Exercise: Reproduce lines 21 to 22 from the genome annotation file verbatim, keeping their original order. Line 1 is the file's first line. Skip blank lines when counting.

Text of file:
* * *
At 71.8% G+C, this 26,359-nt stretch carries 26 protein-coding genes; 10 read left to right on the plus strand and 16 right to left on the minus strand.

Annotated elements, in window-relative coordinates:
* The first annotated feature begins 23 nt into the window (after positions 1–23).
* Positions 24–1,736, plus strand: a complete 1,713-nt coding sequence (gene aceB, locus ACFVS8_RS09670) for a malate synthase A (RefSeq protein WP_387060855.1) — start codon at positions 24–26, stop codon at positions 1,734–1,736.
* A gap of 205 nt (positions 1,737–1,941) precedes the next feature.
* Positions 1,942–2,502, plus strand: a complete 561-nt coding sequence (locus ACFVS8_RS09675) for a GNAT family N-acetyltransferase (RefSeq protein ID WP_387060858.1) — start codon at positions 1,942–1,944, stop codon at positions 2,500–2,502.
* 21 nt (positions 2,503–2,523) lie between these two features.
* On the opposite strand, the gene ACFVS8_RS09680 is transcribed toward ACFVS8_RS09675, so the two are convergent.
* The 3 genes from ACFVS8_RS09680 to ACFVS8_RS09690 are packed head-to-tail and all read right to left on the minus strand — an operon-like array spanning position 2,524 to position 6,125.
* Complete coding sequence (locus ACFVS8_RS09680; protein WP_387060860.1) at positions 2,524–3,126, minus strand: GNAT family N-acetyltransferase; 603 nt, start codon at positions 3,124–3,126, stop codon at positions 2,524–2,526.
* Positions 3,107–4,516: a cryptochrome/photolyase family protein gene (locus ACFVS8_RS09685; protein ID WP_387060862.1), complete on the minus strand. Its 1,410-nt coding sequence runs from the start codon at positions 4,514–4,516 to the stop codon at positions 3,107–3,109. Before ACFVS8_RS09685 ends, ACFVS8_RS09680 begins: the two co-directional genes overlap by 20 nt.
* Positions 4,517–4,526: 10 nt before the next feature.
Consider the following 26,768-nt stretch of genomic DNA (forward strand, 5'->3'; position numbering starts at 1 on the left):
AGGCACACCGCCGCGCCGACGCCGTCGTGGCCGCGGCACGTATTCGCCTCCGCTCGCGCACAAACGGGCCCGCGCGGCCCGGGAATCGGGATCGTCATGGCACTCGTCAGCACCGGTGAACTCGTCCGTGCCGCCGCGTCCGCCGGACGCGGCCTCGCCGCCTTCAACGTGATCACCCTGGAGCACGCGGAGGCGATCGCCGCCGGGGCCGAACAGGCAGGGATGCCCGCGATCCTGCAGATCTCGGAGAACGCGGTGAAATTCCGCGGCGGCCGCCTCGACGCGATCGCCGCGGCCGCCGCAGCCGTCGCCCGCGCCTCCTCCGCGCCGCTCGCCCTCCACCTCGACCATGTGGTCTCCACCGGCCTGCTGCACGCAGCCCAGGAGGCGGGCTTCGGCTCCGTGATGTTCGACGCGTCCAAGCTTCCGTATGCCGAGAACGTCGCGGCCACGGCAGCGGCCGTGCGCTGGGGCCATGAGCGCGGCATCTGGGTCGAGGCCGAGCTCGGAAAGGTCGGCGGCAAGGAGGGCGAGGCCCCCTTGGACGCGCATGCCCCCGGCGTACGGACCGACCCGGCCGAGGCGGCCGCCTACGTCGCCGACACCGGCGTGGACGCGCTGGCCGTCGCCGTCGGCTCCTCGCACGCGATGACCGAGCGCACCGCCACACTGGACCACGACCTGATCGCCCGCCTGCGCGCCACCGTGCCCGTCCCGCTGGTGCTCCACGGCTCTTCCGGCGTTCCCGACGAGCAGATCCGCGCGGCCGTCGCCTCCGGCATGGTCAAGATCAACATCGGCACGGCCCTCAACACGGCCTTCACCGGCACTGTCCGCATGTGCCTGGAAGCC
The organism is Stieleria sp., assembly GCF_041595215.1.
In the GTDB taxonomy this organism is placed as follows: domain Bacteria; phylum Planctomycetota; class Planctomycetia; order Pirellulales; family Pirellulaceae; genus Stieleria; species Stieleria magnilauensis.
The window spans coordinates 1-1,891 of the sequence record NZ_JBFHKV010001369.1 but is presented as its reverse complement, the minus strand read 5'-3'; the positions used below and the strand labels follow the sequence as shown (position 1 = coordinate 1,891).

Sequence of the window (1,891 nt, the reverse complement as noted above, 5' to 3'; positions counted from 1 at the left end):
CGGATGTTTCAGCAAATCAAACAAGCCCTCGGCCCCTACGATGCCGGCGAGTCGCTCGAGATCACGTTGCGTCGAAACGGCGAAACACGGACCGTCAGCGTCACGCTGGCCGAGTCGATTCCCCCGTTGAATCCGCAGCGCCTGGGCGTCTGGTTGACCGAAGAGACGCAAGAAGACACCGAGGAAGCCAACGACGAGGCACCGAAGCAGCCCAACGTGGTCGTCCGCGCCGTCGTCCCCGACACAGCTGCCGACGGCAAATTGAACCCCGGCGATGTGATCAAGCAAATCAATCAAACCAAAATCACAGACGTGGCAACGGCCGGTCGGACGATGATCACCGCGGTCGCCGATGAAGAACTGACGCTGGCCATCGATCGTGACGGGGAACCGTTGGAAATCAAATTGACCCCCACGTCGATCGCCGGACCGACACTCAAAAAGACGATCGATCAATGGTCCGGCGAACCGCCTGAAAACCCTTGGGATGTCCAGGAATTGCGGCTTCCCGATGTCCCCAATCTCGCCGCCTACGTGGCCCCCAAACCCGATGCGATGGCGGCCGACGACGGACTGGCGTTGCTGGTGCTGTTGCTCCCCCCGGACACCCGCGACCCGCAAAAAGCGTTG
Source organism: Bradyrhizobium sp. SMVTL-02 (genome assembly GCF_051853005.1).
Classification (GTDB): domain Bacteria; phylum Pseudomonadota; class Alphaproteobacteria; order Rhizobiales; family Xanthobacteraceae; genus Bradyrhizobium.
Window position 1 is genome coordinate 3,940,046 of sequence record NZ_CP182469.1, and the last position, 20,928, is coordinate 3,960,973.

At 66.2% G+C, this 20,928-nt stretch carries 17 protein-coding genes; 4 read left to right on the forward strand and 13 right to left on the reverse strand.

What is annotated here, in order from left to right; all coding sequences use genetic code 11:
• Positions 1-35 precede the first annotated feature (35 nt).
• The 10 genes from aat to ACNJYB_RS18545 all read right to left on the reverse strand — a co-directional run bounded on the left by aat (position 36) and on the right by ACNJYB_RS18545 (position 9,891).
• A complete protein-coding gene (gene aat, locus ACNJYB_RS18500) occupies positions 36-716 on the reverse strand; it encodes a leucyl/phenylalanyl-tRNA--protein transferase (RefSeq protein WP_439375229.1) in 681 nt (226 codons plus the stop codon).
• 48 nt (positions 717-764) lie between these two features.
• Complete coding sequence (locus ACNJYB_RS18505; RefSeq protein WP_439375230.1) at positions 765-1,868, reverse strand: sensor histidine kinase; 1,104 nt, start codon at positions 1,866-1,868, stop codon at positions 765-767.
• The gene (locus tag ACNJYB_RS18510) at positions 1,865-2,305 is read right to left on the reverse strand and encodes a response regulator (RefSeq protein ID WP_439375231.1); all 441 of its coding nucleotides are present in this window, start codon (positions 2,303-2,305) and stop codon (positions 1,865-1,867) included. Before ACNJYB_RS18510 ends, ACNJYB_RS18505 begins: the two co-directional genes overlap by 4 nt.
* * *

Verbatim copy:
Classification (GTDB): domain Bacteria; phylum Pseudomonadota; class Alphaproteobacteria; order Rhizobiales; family Xanthobacteraceae; genus Bradyrhizobium.
Window position 1 is genome coordinate 3,940,046 of sequence record NZ_CP182469.1, and the last position, 20,928, is coordinate 3,960,973.